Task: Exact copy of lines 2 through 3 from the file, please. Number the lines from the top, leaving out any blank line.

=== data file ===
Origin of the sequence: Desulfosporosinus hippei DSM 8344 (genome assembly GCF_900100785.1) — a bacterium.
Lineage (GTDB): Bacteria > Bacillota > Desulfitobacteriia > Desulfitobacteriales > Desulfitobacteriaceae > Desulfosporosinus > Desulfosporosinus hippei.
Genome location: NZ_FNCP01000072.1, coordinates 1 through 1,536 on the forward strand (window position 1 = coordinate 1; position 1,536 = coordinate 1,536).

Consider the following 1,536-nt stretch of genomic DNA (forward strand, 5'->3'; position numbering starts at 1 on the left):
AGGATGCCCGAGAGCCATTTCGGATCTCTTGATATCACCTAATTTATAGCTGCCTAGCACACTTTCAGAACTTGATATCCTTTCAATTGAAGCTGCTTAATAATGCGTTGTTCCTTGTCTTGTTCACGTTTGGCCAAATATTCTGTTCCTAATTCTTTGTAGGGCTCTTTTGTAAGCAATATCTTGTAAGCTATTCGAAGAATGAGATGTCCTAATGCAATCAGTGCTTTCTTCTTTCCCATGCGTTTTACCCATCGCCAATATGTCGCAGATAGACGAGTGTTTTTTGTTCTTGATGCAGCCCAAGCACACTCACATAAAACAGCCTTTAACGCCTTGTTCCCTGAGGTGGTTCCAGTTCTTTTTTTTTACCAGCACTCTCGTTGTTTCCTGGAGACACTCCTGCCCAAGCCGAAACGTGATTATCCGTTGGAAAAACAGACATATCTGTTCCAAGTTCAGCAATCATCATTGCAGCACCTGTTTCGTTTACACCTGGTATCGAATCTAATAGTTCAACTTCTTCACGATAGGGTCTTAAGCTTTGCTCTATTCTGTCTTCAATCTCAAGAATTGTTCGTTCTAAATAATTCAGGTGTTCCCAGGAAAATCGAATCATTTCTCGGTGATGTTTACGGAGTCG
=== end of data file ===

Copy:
Lineage (GTDB): Bacteria > Bacillota > Desulfitobacteriia > Desulfitobacteriales > Desulfitobacteriaceae > Desulfosporosinus > Desulfosporosinus hippei.
Genome location: NZ_FNCP01000072.1, coordinates 1 through 1,536 on the forward strand (window position 1 = coordinate 1; position 1,536 = coordinate 1,536).